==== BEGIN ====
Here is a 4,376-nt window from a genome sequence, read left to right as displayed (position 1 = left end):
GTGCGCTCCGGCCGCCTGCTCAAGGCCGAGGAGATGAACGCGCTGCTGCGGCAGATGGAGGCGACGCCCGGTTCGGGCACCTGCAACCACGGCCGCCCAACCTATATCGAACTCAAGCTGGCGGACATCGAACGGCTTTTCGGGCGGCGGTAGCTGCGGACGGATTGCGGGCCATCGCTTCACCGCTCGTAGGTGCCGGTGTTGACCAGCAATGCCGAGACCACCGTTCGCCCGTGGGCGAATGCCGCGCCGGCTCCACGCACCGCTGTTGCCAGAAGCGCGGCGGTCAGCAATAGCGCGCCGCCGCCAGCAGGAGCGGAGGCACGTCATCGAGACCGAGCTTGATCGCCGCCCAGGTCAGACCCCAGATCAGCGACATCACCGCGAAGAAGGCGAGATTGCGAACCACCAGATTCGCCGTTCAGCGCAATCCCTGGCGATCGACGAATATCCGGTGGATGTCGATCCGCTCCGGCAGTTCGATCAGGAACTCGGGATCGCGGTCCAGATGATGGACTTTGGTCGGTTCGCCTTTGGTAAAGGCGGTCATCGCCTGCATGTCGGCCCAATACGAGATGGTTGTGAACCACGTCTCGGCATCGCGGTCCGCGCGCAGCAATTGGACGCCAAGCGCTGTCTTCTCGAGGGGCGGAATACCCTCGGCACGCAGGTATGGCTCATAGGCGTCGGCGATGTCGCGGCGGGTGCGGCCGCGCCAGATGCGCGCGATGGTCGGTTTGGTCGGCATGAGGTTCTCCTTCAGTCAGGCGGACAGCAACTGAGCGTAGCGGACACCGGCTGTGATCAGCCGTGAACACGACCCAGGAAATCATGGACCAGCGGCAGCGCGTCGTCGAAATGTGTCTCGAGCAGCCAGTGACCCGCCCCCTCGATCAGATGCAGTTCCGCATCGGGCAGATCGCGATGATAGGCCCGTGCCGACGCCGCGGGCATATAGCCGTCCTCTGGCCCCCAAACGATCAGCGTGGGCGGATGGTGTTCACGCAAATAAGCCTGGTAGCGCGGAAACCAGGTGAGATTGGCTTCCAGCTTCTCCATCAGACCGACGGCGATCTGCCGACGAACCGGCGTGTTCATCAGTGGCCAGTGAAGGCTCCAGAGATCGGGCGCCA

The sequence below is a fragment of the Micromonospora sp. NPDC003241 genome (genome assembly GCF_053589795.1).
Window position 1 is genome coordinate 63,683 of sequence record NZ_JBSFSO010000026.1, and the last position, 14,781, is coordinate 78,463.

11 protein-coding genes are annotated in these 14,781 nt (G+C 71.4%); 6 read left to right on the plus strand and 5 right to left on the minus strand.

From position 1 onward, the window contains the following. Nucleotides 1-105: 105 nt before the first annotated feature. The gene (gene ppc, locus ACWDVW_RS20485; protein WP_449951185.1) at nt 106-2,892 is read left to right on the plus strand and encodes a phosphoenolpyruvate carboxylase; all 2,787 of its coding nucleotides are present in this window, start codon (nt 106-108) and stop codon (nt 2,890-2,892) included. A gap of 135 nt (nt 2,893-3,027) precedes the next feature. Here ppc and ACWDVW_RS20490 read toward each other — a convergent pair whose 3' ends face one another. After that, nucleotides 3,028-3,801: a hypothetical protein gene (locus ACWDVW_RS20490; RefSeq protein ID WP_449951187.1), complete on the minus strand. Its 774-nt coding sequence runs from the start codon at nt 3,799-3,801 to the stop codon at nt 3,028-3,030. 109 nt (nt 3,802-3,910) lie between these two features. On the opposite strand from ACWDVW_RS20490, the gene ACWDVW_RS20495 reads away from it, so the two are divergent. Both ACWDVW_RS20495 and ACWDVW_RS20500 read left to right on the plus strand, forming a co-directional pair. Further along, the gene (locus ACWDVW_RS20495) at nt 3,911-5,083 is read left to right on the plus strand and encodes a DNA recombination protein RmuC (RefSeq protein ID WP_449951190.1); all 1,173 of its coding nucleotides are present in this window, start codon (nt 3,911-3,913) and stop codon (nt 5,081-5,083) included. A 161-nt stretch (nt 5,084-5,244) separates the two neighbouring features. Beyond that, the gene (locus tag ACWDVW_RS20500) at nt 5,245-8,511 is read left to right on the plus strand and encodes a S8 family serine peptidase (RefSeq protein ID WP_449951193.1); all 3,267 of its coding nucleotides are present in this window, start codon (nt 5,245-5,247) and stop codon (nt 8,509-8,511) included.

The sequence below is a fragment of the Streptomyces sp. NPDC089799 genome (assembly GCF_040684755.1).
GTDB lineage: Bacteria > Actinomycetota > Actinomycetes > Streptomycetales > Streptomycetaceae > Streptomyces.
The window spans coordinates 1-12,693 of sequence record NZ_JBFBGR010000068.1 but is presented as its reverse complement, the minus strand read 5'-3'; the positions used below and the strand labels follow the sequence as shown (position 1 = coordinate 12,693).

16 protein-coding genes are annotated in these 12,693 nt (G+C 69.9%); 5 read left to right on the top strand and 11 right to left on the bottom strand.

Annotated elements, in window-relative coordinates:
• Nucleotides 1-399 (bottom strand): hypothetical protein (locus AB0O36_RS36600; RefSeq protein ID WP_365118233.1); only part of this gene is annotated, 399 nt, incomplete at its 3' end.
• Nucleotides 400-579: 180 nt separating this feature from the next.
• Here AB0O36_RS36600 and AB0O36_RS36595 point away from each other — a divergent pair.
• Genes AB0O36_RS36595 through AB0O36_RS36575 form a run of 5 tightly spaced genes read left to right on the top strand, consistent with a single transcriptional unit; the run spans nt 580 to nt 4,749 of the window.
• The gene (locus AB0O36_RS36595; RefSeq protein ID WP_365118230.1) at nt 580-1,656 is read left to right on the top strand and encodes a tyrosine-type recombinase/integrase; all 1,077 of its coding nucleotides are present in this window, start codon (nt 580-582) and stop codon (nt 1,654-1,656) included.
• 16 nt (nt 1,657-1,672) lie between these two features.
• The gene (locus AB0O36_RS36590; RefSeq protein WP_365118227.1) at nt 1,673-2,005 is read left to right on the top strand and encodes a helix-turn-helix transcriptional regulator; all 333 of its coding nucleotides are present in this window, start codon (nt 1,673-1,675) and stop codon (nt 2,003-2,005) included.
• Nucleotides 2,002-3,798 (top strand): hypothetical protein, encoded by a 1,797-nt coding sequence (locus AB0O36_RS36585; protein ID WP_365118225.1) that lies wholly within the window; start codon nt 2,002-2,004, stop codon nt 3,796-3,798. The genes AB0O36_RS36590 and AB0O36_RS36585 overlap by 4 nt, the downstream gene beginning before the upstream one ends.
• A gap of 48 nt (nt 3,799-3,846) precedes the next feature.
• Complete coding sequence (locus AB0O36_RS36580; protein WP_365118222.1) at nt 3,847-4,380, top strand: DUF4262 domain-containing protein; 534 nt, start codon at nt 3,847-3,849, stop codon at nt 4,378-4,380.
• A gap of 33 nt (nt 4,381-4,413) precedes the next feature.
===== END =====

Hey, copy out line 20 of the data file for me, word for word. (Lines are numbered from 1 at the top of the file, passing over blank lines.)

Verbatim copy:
• A gap of 48 nt (nt 3,799-3,846) precedes the next feature.